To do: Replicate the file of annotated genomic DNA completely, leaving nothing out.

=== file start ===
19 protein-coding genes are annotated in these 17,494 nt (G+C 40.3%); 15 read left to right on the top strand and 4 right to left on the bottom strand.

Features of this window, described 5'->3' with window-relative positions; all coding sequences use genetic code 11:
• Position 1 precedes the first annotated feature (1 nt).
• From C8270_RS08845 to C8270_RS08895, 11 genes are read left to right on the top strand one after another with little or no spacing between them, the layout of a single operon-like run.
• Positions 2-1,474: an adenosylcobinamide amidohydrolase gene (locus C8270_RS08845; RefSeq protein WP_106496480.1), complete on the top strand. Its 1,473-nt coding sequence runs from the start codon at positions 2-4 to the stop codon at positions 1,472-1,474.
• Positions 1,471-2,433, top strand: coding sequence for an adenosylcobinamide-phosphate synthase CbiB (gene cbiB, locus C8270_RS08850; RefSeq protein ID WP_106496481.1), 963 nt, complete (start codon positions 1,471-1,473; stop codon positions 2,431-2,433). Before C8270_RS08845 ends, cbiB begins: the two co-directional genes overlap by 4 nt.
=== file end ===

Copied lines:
19 protein-coding genes are annotated in these 17,494 nt (G+C 40.3%); 15 read left to right on the top strand and 4 right to left on the bottom strand.

Features of this window, described 5'->3' with window-relative positions; all coding sequences use genetic code 11:
• Position 1 precedes the first annotated feature (1 nt).
• From C8270_RS08845 to C8270_RS08895, 11 genes are read left to right on the top strand one after another with little or no spacing between them, the layout of a single operon-like run.
• Positions 2-1,474: an adenosylcobinamide amidohydrolase gene (locus C8270_RS08845; RefSeq protein WP_106496480.1), complete on the top strand. Its 1,473-nt coding sequence runs from the start codon at positions 2-4 to the stop codon at positions 1,472-1,474.
• Positions 1,471-2,433, top strand: coding sequence for an adenosylcobinamide-phosphate synthase CbiB (gene cbiB, locus C8270_RS08850; RefSeq protein ID WP_106496481.1), 963 nt, complete (start codon positions 1,471-1,473; stop codon positions 2,431-2,433). Before C8270_RS08845 ends, cbiB begins: the two co-directional genes overlap by 4 nt.